Export control systems should be modernized to improve performance
and competitiveness in the world defense markets by implementing
a modern system that will be more efficient, predictable and
transparent. In an open letter to President George W. Bush,
the newly formed Coalition for Security and Competitiveness
outlined several proposals to modernize the export regulation
The coalition recommended the implementation of more efficient
export control regulatory management, by identifying and safeguarding
the sensitive and militarily critical technologies essential
for US defense, facilitating defense trade and technological
exchange with allies and trusted partners, promote greater multilateral
cooperation on mutually agreed export control.
to the letter, these proposals can be implemented by the Executive
Branch under existing statutory authorities. "Security
and competitiveness go hand in hand," said National Association
of Manufacturers President and CEO John Engler, "The international
marketplace is changing rapidly with new competitors emerging
in both developed and transitioning economies. We need a modern
export control system that recognizes this new environment and
enables U.S. companies to compete and continue their technological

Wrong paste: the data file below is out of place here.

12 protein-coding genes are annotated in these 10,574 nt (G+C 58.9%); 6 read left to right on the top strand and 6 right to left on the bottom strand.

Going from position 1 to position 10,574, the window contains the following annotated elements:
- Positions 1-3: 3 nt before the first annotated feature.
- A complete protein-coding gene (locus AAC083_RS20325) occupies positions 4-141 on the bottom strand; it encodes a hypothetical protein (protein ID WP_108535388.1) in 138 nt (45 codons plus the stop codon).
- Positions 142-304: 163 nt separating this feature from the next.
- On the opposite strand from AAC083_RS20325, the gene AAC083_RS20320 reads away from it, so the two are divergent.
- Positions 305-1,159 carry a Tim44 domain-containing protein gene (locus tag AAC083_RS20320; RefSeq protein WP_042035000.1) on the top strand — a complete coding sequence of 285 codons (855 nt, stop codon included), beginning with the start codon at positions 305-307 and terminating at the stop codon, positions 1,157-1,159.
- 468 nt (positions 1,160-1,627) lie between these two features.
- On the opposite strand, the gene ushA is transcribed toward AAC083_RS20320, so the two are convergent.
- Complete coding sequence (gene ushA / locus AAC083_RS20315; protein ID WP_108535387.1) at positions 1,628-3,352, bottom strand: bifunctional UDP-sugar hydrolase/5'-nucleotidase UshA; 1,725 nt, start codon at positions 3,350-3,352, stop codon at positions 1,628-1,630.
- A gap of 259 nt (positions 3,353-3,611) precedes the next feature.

leadership." Said Engler.
The current system regulating the export of defense and "dual-use"
items (i.e., those with both civil and military application)
is administered by the U.S. Departments of State and Commerce,
respectively, but often involves other federal agencies. The
Commerce Department processes more than 18,000 authorizations
per year. The State Department processes more than 65,000 licenses
each year, a figure that has been increasing about 8 percent
annually. Some cases take months to process, causing a detrimental
impact on allies, trading partners, and exporters in general.
Last year, the State Department had a 10,000-case backlog that
is still being whittled down. Among the coalition's recommendations
to improve the current system, while maintaining effective controls
on sensitive items, are hiring additional licensing and agreements
officers to ease processing delays and developing new types
of authorizations for exports.